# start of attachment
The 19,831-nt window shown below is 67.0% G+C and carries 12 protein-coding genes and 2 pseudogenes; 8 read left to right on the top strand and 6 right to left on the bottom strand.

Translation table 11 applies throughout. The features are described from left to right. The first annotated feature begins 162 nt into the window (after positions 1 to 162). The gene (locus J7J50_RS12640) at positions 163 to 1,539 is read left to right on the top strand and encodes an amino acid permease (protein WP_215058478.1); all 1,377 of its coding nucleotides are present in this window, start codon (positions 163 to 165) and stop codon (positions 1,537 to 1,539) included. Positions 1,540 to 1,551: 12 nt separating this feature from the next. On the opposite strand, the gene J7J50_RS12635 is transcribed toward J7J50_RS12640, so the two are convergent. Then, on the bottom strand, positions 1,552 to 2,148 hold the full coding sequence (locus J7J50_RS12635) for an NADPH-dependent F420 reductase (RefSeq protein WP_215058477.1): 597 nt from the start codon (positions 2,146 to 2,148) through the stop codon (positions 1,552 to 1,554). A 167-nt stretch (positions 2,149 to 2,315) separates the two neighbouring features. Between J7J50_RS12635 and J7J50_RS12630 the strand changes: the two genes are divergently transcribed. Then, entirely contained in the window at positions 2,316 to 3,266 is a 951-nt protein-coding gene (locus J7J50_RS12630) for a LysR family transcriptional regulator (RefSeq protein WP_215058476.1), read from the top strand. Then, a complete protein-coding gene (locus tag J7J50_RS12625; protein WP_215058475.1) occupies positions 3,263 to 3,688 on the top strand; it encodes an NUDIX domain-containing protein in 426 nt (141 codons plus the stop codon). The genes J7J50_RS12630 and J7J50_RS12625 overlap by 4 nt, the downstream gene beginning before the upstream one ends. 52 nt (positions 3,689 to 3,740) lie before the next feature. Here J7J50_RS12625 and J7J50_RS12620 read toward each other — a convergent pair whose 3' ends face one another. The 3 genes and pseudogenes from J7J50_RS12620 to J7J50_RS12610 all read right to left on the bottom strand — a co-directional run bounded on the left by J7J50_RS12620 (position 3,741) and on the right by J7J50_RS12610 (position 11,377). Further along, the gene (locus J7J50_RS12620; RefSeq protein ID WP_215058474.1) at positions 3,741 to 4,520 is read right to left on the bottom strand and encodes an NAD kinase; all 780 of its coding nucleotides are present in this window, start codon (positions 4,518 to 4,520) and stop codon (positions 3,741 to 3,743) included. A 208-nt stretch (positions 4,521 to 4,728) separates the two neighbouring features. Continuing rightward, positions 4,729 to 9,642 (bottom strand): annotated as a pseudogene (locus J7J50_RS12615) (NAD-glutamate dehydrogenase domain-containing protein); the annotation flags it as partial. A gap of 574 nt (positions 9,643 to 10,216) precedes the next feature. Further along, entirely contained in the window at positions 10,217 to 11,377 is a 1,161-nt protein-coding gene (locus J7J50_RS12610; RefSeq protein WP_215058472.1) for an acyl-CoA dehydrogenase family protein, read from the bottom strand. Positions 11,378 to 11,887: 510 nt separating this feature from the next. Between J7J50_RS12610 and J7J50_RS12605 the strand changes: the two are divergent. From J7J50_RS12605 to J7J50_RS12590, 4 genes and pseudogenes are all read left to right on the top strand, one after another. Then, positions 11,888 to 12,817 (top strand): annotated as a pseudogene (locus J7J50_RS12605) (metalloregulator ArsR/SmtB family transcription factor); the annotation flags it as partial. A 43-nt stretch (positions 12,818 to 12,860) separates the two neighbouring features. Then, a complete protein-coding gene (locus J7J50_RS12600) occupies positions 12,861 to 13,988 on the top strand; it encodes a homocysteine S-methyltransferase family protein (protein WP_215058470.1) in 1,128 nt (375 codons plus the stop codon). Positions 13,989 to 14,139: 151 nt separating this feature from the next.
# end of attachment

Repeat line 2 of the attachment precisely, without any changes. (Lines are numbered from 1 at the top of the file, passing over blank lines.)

Translation table 11 applies throughout. The features are described from left to right. The first annotated feature begins 162 nt into the window (after positions 1 to 162). The gene (locus J7J50_RS12640) at positions 163 to 1,539 is read left to right on the top strand and encodes an amino acid permease (protein WP_215058478.1); all 1,377 of its coding nucleotides are present in this window, start codon (positions 163 to 165) and stop codon (positions 1,537 to 1,539) included. Positions 1,540 to 1,551: 12 nt separating this feature from the next. On the opposite strand, the gene J7J50_RS12635 is transcribed toward J7J50_RS12640, so the two are convergent. Then, on the bottom strand, positions 1,552 to 2,148 hold the full coding sequence (locus J7J50_RS12635) for an NADPH-dependent F420 reductase (RefSeq protein WP_215058477.1): 597 nt from the start codon (positions 2,146 to 2,148) through the stop codon (positions 1,552 to 1,554). A 167-nt stretch (positions 2,149 to 2,315) separates the two neighbouring features. Between J7J50_RS12635 and J7J50_RS12630 the strand changes: the two genes are divergently transcribed. Then, entirely contained in the window at positions 2,316 to 3,266 is a 951-nt protein-coding gene (locus J7J50_RS12630) for a LysR family transcriptional regulator (RefSeq protein WP_215058476.1), read from the top strand. Then, a complete protein-coding gene (locus tag J7J50_RS12625; protein WP_215058475.1) occupies positions 3,263 to 3,688 on the top strand; it encodes an NUDIX domain-containing protein in 426 nt (141 codons plus the stop codon). The genes J7J50_RS12630 and J7J50_RS12625 overlap by 4 nt, the downstream gene beginning before the upstream one ends. 52 nt (positions 3,689 to 3,740) lie before the next feature. Here J7J50_RS12625 and J7J50_RS12620 read toward each other — a convergent pair whose 3' ends face one another. The 3 genes and pseudogenes from J7J50_RS12620 to J7J50_RS12610 all read right to left on the bottom strand — a co-directional run bounded on the left by J7J50_RS12620 (position 3,741) and on the right by J7J50_RS12610 (position 11,377). Further along, the gene (locus J7J50_RS12620; RefSeq protein ID WP_215058474.1) at positions 3,741 to 4,520 is read right to left on the bottom strand and encodes an NAD kinase; all 780 of its coding nucleotides are present in this window, start codon (positions 4,518 to 4,520) and stop codon (positions 3,741 to 3,743) included. A 208-nt stretch (positions 4,521 to 4,728) separates the two neighbouring features. Continuing rightward, positions 4,729 to 9,642 (bottom strand): annotated as a pseudogene (locus J7J50_RS12615) (NAD-glutamate dehydrogenase domain-containing protein); the annotation flags it as partial. A gap of 574 nt (positions 9,643 to 10,216) precedes the next feature. Further along, entirely contained in the window at positions 10,217 to 11,377 is a 1,161-nt protein-coding gene (locus J7J50_RS12610; RefSeq protein WP_215058472.1) for an acyl-CoA dehydrogenase family protein, read from the bottom strand. Positions 11,378 to 11,887: 510 nt separating this feature from the next. Between J7J50_RS12610 and J7J50_RS12605 the strand changes: the two are divergent. From J7J50_RS12605 to J7J50_RS12590, 4 genes and pseudogenes are all read left to right on the top strand, one after another. Then, positions 11,888 to 12,817 (top strand): annotated as a pseudogene (locus J7J50_RS12605) (metalloregulator ArsR/SmtB family transcription factor); the annotation flags it as partial. A 43-nt stretch (positions 12,818 to 12,860) separates the two neighbouring features. Then, a complete protein-coding gene (locus J7J50_RS12600) occupies positions 12,861 to 13,988 on the top strand; it encodes a homocysteine S-methyltransferase family protein (protein WP_215058470.1) in 1,128 nt (375 codons plus the stop codon). Positions 13,989 to 14,139: 151 nt separating this feature from the next.